Dactylonomy or finger-counting is normally discouraged in school. Which is unfortunate, because it is very interesting how different systems can be used to count up to different numbers. The classical system in Europe counts only up to five on one hand, by identifying the number of raised fingers with the abstract number. This can, however, drastically be improved.
For instance, using the binary system one can count up to 31 on one hand. Once the numbers 1, 2, 4, 8 and 16 are assigned to the fingers, as above, different numbers can be represented by raising or tucking in the fingers. If you want to count ever further, using the same principle on both hands further enhances the system up to 1023! Disadvantage: some dexterousness is required. The number 4 also constitutes some risk of misinterpretation&ldots;
My favorite system is less powerful but also very neat. Use your thumb to count on the three finger bones of each finger. This way, one hand can be used to count up to 12. The other hand is used to display the number of completed 12s, allowing for a total of 144.—
The great probabilist Mark Kac (1914–1984) once gave a lecture at Caltech, with Richard Feynman in the audience. When Kac finished, Feynman stood up and loudly proclaimed, “If all mathematics disappeared, it would set physics back precisely one week.”
To that outrageous comment, Kac shot back with “Yes, precisely the week in which God created the world.”
Can you tell which plot above is randomly generated?
Being able to determine if something is “truly” random is not just an investigation carried out by forensic accountants, sociologists, and law enforcement. Rather it is an interesting and complicated mathematical problem. Consider the two plots above. You may look at the on the left and see the clumps, the spacing, and think “That can’t be the random plot.” And yet it is. The plot on the left has been randomly generated, while the plot on the right is a scatter plot of glowworm positions on a ceiling.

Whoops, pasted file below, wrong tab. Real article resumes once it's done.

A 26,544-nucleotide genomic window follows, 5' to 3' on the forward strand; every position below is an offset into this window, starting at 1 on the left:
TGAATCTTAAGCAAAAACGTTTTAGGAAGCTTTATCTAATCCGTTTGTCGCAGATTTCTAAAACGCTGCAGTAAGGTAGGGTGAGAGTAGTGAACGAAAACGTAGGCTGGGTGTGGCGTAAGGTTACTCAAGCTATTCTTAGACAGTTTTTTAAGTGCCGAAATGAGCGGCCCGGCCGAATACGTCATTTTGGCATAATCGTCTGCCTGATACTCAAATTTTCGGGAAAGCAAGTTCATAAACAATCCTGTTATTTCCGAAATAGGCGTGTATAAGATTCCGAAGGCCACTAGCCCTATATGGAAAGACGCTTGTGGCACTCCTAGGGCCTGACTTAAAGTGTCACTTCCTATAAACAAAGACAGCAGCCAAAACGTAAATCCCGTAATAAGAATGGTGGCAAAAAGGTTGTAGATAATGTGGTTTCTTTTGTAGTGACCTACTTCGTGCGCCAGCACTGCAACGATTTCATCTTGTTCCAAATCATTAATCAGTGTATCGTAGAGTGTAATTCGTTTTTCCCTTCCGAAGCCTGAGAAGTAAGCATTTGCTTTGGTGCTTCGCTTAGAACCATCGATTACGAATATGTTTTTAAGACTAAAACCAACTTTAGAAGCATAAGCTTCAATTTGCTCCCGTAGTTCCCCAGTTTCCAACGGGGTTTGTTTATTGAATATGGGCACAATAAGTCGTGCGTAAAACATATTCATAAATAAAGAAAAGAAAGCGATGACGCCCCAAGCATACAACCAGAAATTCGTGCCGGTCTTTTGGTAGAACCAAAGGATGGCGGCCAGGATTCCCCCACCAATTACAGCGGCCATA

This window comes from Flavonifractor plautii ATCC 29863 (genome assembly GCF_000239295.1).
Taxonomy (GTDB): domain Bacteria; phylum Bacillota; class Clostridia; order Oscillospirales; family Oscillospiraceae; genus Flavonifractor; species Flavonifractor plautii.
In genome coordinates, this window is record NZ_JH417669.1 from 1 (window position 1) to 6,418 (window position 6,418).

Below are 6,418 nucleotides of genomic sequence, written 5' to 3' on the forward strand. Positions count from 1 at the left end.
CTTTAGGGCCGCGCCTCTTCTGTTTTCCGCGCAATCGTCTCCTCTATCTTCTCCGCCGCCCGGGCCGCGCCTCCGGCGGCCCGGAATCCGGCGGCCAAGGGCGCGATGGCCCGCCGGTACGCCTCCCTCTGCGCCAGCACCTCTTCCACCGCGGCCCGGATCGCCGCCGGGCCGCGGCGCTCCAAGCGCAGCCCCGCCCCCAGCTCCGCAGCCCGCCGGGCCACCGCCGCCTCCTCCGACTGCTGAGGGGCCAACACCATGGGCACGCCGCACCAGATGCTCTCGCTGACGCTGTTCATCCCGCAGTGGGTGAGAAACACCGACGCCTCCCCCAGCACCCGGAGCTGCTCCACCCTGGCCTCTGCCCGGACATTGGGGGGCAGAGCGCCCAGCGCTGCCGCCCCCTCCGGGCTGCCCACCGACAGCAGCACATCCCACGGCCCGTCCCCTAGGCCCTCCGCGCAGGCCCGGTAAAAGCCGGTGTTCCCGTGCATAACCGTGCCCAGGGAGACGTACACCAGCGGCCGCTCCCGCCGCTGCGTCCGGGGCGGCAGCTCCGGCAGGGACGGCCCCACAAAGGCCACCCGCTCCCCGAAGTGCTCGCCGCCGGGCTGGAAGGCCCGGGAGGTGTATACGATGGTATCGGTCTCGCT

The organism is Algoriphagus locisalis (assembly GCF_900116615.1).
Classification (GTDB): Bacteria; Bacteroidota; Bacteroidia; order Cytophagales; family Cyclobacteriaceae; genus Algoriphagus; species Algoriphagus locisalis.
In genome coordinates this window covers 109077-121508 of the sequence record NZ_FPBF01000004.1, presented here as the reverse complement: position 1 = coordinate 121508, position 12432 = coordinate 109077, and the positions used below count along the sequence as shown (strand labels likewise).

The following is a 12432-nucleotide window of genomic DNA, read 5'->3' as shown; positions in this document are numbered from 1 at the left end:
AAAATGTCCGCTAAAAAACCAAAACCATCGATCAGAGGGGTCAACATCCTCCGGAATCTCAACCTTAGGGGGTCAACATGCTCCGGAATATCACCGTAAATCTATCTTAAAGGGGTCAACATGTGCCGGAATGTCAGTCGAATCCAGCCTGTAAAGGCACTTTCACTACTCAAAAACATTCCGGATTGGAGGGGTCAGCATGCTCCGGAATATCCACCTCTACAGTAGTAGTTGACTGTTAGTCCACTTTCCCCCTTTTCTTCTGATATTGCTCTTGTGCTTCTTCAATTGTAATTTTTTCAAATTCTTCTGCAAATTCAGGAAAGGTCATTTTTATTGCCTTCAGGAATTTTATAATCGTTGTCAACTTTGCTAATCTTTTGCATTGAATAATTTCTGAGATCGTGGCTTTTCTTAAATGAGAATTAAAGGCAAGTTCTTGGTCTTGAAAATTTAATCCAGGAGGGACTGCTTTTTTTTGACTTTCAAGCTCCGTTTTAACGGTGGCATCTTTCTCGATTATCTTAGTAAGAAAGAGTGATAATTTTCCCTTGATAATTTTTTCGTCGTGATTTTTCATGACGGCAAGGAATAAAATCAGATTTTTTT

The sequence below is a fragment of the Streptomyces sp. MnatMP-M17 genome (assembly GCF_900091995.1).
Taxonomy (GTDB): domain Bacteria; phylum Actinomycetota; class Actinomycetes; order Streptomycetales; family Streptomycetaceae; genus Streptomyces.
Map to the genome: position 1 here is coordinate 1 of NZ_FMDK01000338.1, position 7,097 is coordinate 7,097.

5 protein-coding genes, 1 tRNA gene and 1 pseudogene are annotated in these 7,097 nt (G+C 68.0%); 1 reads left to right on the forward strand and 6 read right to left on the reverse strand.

So here, the clumps actually help indicate randomness. Try thinking of it in another way: imagine you have two students who were asked to flip a coin 100 times for homework. The first student was diligent and flipped accordingly:
The second student was lazy and decided to make up his flips:
Now while it might seem strange that the first student has long runs, it fits closer to what one would expect if the flip is random. On the other hand, in the second student’s data, there is less than a 0.1% chance that they wouldn’t get a single run longer than four in a row!
Images and coin flip data were found in this article. It takes a closer look at some of these topics and provides some pretty neat historical background.
A topologist is drinking coffee from a cup. Suddenly the handle drops off, leaving the topologist in astonishment: the new shape is different, but he can still drink from it! So he keeps on drinking his coffee, until the bottom of the cup drops off. Now he is totally befuddled: the shape is equivalent to the original one, but how can he drink his coffee now?
This square is partitioned into L-shapes, the size of which form the arithmetic progression 1, 2, 3, …, 49. Odd sized L’s are symmetric, while one of the legs of an even sized L is one block longer than the other (in other words, as nearly as symmetrical as possible).
You know, people think mathematics is complicated. But mathematics is the simple bit, it’s the stuff we can understand. It’s cats that are complicated. I mean, what is it in those little molecules and stuff that make one cat behave differently than another, or that make a cat? And how do you define a cat? I have no idea.
Carl Friedrich Gauss just signed matthen's Tumblr!
Matthen: "I just made this animation tracing out a copy of Gauss's signature he wrote in a book when he was 17. Quite fantastic and elaborate! Perhaps he just wanted to make it difficult for me. Gauss is somewhat of a legend in the history of maths. Reblog this and he’ll be signing your blog too!”
Here is the original signature.